Our 7 Recommended Must Dos Before You Make Your First Feature Film. Filmmaking in nature.



When you’re making a film it will take just about everything in you to see it all the way through. Therefore, don’t start your film unless you’re absolutely sure that you’re going to give it your all.


Now, 1) if you’re at a point where your confident you’ll see your film all the way through, and 2) you have the 6 Intangible Essentials To Become A Successful Filmmaker then you’re ready for principal photography, right? Right! But before you start principal photography, here’s Our 7 Recommended Must Dos Before You Make Your First Feature Film.

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7) STUDY GREAT FILMS: Do not just watch these films, study them. Study the camera angles, the blocking, the script writing, the acting and so on.
We recommend that you even watch the same film multiple times. It’s not about the quantity of films you watch, but the quality in the films you watch. It’ll surprise you how much you’ll learn from watching the same film a few times or more. New things that you didn’t catch before will just keep showing up and you’ll keep learning.


We highly recommend watching and studying of silent films as well. A few of the many we recommend are The Passion Of Joan Of Arc, City Lights, Battleship Potemkin and Sunrise. These films can be seen online by simply googling their titles.


Check out 3 Must See Films For All (Aspiring) Filmmakers with film director, AJ Rash.

6) STUDY GREAT DIRECTORS: Find some of the most influential directors in film history, not just contemporary ones, and study them as well. Study them until you recognize there filmic style. Study there films to the point that you know what shot precedes another. Find out what films and directors have influenced them most and become familiar with them and their works as well. Studying film directors is one of our 5 Must Knows If Your Going To Be A Film Director.


Some film directors we highly recommend you study are Alfred Hitchcock, John Ford, Martin Scorcese, Quentin Tarantino, Spike Lee, François Truffaut and Ingmar Bergen among others.


5) READ BOOKS ON FILMMAKING: This cannot be emphasized enough. As a filmmaker you need to be constantly learning and reading is an essential learning mechanism. Read books on the technical aspects of filmmaking, read books on filmmakers, actors, etc. If it deals with filmmaking, read it!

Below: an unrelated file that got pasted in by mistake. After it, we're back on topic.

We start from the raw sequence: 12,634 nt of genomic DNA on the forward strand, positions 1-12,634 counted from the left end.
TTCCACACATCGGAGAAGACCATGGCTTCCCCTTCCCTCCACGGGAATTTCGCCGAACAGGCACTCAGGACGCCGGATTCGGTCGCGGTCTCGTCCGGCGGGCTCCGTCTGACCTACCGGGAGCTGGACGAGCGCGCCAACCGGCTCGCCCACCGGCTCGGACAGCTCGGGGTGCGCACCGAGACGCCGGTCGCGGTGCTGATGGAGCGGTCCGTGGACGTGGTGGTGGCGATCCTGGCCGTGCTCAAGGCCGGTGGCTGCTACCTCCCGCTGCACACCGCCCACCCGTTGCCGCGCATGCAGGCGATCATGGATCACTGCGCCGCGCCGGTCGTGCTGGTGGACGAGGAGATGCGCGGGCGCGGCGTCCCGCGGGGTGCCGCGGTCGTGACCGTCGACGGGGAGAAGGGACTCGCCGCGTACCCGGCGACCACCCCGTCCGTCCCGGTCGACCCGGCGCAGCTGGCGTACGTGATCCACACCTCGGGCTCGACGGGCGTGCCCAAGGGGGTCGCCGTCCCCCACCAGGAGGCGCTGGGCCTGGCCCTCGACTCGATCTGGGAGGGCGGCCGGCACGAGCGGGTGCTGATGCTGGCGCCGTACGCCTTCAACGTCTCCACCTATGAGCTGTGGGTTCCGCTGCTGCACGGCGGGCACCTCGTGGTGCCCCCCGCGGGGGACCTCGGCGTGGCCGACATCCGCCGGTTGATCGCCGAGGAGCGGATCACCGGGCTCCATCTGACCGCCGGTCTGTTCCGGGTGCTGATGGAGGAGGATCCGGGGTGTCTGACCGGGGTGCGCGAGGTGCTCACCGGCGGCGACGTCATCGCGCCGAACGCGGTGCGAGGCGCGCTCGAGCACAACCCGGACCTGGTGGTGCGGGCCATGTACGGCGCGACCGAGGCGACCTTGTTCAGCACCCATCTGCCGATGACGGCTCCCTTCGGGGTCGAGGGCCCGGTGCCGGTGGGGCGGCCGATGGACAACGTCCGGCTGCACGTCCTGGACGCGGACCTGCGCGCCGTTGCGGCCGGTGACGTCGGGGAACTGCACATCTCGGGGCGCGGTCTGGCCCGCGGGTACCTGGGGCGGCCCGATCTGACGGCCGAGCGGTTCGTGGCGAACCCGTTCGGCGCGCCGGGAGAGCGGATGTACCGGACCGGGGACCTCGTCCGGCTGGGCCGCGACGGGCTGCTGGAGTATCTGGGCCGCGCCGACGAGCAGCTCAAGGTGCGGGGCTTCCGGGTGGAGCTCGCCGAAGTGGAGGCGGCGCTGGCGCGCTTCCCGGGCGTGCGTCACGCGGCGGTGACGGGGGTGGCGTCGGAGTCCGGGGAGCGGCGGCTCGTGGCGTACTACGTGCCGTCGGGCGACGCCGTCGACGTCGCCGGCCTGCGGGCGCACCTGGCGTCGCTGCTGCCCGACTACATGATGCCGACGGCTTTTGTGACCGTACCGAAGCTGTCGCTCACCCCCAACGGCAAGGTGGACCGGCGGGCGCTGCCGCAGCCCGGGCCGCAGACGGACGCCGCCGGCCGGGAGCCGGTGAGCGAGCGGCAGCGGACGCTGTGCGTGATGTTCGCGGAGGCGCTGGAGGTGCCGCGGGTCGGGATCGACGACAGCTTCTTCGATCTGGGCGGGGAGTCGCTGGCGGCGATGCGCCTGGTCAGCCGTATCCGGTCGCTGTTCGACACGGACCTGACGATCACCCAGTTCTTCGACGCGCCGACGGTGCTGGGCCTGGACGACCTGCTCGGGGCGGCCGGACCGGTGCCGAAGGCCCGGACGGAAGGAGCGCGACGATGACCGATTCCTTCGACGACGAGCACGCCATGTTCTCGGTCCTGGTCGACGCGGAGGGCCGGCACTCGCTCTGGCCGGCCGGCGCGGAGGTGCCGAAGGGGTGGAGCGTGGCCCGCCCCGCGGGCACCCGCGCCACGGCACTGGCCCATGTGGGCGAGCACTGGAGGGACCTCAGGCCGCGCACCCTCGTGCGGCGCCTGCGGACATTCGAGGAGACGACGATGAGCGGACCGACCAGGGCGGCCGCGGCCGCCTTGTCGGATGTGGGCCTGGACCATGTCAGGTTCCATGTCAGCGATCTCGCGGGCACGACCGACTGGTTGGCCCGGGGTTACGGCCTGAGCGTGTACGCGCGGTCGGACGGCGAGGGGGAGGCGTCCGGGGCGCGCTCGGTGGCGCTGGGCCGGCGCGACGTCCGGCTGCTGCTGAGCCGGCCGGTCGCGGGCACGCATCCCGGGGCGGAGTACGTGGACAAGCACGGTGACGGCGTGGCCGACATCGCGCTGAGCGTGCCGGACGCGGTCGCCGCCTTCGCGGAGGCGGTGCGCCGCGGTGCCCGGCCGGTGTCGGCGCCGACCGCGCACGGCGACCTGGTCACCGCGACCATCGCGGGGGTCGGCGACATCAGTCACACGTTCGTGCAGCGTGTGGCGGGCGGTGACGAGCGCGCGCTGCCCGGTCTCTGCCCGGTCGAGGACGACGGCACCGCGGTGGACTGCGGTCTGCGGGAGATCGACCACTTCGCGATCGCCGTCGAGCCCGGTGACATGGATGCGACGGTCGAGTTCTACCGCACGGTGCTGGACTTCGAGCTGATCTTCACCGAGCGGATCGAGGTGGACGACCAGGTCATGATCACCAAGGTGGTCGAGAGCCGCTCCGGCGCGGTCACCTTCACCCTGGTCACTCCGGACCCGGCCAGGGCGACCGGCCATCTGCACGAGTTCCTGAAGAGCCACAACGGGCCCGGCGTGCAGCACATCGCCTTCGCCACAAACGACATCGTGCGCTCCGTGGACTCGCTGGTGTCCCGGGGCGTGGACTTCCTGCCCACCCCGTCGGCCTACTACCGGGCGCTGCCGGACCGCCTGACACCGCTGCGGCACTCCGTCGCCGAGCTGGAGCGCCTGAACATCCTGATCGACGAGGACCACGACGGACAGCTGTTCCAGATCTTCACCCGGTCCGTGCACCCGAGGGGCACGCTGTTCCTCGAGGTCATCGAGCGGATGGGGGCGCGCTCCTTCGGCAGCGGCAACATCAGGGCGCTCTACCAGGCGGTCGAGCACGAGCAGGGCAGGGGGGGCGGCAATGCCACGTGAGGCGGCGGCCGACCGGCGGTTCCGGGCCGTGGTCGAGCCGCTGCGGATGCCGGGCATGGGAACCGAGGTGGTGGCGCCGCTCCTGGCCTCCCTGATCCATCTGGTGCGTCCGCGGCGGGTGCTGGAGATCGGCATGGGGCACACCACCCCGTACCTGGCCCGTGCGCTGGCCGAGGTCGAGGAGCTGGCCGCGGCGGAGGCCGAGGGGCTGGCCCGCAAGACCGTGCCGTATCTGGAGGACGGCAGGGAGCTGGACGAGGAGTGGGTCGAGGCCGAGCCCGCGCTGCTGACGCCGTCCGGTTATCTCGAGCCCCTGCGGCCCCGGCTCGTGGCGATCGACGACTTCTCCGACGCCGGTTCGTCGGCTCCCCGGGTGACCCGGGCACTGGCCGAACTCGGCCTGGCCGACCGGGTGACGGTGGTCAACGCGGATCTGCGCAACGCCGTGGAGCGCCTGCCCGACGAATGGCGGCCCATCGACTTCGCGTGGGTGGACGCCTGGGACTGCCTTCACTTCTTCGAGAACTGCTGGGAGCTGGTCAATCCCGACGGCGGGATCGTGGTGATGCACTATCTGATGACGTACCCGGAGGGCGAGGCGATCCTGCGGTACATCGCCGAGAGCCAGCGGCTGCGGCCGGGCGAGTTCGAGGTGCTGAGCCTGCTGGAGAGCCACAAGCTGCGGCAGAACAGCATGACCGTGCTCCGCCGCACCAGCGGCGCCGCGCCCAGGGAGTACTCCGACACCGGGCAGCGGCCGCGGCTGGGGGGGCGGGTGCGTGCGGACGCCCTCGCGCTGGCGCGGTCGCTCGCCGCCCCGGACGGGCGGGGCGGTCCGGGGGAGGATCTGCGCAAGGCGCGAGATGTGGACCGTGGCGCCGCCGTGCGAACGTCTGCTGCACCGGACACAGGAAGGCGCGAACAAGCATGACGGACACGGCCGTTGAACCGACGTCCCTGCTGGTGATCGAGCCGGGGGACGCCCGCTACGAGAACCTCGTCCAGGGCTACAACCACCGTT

Some books we recommend are Rebel Without A Crew, Kazan On Directing and Making Movies. If they’re not available at your local library you can click on the title to get them on Amazon.


4) GET PRODUCTION ASSISTANT GIGS: Being a production assistant (PA) you’ll be able to dabble in the various aspects of filmmaking. That is because as a PA you’ll be asked to do everything on set, for all filmmaking departments. From getting coffee, to sweeping, to helping out in electrical to assisting the producer.


And you don’t have to be a PA on a big budget film or an independent film. It can be on a short film or a student film. The experiences differ, but you’ll learn from both.


And don’t underestimate how much you can learn about the production and backend of filmmaking by being an office PA. It’s certainly worth the time.


3) BECOME FAMILIAR WITH RENTAL HOUSES AND EQUIPMENT RENTAL COSTS: You must become familiar with rental houses. You must know where they’re located, how many are there in your area, there prices, do they have the equipment you need, etc.


2) or BUY YOUR OWN EQUIPMENT: Given the excessive costs or renting equipment, they can be in the hundreds of dollars an hour, you may consider buying your own equipment. If you’re considering this option, check out 6 Essential Must Have Equipment For The Independent Filmmaker.


1) MAKE SHORT FILMS: Short films are indispensible in learning filmmaking for various reasons. Of those reasons, you can experiment more confidently in short films because the cost and time is less. For the same reason you can make mistakes that most likely won’t keep you from making another short film. Not so true when you’re making a feature film. We elaborate further on this subject on Why Your First Films Need To Be Short Films.



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  1. Good list, but everyone’s got a different process. I’m not a big fan of shorts at all unless they are done for $0 and not a penny more. Fundraising is too difficult to burn any capital on practice and I’ve yet to find a cadre of investors who funds for return (not passion) based on a short film.

    1. I wrote a good script.
    2. Secured proper pre, principal, post and SGA funding.
    3. Rigorously screened for the absolute best talent I could get.
    4. Gave that talent ample time to develop into the characters I needed.
    5. Put together studied great films, put together a high quality senior team (DP, 1AD, AP)
    6. Made my movie.

    I’ll check back in and let you know how the distro goes!

    1. Hey Ryan! Thank you so much for your take on the list, we appreciate you and what you’re doing. Congratulations on the film. Do keep us updated on how distribution goes. We’re rooting for you.

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